Smoking and Lung Cancer Caused 20 Years Later

I’m sure we all know about the adverse health effects of smoking. And I’m sure we all know that the worst health effect smoking causes is lung cancer.

But have you ever seen this statistical graph from the National Institutes of Health ?


The graph clearly shows that the incidence of lung cancer in men (the primary group of smokers) follows the trend of smoking very closely, only separated by a 20-year period in which the continuous daily smoking took it toll on their health.

The more ciggys you smoke a year, the higher the chance that you will get – and die in painful suffering from – lung cancer. Only, you won’t realize it until 20 years down the smokey road of life.

As the number of hardcore smokers rose to 4000 ciggys a man a year (about 11 a man every day), lung cancer correspondingly raised the toll to over 175 dead men per 100,000 people (or 1 dead guy per 571 people).

And as cigarette smoking dropped, 20 years later the number of lung cancer deaths dropped. Scary and enlightening! Cigarette smoking is clearly, ahem, the smoking gun.

Now if this 20-year incubation time didn’t exist – if smokers got their lung cancer a mere WEEK after smoking – then I’m sure there’d be far fewer willing smokers. In fact, with such a horrendous effect, smokes would be totally banned as a hazardous (and addictive) substance!

However, in our current socio-economic situation, the sale and consumption of cigarettes cannot be simply banned outright. The demand for their half-hourly nicotine fix would lead smokers to turn to cigarettes smuggled in and sold on the black market.

This contraband trade would then greatly increase the prosperity, influence and power of organized crime cartels, as happened during America’s Prohibition period. The cash flow would change course from the Government (which taxes sales of tobacco and rakes in huge profits) to the underworld.

So a blanket ban simply wouldn’t work, what more with smoking seemingly much more addictive than drinking alcohol.

The solution? On a personal level, don’t start – or quit right now if you already have! Do it now! Don’t wait till 20 years later, when you’re dying in horrendous pain and draining the money of your family to pay for your chemotherapy! Now, dammit!

On a wider level, the current gradual steps towards a smoke-free environment are quite good. No smoking zones everywhere, upping the taxes on ciggys, making packs bigger and more expensive so that teenagers can’t afford them, education campaigns…

The idea is that by making smokers feel like the outcast, walking corpses that they are, nonsmokers will be discouraged from picking up the habit. At the very least, nonsmokers won’t suffer from second hand smoke through no fault of our own.

Though many more people will slowly die from smoking in the process, a gradual reduction of the smoking trend seems to be the only practical way.

Unless, of course, NO tobacco products are EVER sold again, worldwide. Such as a mutant plant plague that wipes out all tobacco plants spreading all across the Earth instantaneously.

Now that would be the ultimate, enforced quitting cold turkey. And after a few weks of withdrawal agony, many lives and billions of monetary-units would be saved.

PS. On a related note: How do you define religious legalism?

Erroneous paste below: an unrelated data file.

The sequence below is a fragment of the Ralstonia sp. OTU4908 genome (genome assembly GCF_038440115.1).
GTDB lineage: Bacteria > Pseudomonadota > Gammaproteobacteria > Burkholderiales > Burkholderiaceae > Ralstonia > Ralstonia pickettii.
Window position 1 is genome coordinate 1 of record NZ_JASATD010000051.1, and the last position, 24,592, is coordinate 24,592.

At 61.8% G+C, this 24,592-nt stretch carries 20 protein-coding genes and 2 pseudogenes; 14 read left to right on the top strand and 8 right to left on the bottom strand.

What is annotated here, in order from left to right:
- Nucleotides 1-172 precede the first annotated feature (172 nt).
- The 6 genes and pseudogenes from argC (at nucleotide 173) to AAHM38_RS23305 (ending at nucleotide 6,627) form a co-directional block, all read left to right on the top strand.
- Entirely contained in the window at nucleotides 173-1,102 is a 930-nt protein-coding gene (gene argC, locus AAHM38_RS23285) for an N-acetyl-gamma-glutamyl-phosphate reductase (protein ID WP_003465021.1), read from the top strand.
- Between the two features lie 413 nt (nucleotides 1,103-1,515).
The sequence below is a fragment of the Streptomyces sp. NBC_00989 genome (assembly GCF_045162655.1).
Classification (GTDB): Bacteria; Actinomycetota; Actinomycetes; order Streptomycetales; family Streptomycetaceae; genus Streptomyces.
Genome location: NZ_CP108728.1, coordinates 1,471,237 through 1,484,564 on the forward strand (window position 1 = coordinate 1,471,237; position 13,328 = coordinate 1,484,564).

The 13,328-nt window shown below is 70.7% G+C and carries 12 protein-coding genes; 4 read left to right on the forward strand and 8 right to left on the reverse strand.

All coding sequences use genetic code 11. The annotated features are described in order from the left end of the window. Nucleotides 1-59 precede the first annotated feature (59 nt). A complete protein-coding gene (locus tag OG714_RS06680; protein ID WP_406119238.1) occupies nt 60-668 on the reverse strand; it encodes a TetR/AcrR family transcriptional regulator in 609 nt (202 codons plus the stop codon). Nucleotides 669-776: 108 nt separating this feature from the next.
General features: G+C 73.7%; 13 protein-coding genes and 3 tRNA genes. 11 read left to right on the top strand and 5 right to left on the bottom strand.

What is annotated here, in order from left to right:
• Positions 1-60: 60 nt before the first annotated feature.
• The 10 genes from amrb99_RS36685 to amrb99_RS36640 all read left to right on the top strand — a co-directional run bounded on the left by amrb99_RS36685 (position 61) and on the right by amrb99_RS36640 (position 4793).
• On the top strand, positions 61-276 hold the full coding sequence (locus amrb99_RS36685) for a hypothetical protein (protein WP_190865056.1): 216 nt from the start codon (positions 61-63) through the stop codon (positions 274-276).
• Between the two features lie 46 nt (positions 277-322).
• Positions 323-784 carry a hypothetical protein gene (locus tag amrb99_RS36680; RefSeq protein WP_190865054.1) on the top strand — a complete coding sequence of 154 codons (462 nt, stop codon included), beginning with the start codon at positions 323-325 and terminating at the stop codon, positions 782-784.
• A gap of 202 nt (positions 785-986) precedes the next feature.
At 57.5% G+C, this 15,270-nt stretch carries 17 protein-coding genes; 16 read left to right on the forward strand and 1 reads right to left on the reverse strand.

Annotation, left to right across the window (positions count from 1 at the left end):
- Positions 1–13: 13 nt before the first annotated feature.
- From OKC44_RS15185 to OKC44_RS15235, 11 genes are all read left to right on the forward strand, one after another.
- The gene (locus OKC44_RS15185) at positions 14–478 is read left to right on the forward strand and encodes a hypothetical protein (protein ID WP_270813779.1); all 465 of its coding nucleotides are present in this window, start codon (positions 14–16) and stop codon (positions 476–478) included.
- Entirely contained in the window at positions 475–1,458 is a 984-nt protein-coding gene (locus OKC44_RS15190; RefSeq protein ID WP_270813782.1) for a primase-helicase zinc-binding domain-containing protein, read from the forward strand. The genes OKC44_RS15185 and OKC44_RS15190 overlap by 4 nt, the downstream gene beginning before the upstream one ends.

Legalism is when the spirit of the law (i.e. the reason the law is made in the first place) takes a backseat to the letter of the law (what not to do etc.).

For example: Religious legalism is demonstrated when practitioners of religions that forbid the consumption of alcohol think it’s completely all right to smoke.

After all, the letter of the religious law says ‘no alcohol allowed’. It doesn’t say ‘no smoking allowed’. Therefore, they argue that hey! Smoking is allowed!

But go deeper into the spirit of the law. What’s so wrong with alcohol that it has to be prohibited by religion?

It is because alcohol is addictive and has strongly negative effects (drunkenness, and from modern discoveries liver cancer too). That’s the reason why it’s forbidden. That’s the spirit of the law.

It’s not so much the alcohol itself that is bad, rather it is the effects of alcohol consumption – and more precisely, excessive alcohol consumption.

To abhor the use of alcohol as a disinfectant, solvent or propellant just because it is alcohol is therefore to completely ignore the context. Heck, the stuff isn’t even drinkable in those cases – industrial alcohol is toxic! So how does using alcohol-based perfume equate to drunkenness?

If the negative effects of alcohol are what caused the alcohol to be forbidden, then smoking should likewise be forbidden – as it too is highly addictive and has very negative effects.

But lo and behold, it’s a-okay to smoke! Why? Simply because smoking isn’t mentioned specifically, by name, in the religious texts.

So alcohol is not allowed among religious adherents, while much more addictive and prelavent smoking is allowed.

And that, ladies and gentlemen, is a smokey example of religious legalism.

3 Responses to “Smoking and Lung Cancer Caused 20 Years Later”

  1. Ben Ombler Says:

    I am designing a website for part of my level 1 chemistry degree and was wondering if i could use this graph?
    Thank you

  2. Scott Thong Says:

    Sure, go ahead. Sorry for the slow reply. However, the graph is not my original.

  3. chiropratique spécifique Says:

    This paragraph gives clear idea in support of
    the new visitors of blogging, that actually how to do blogging.

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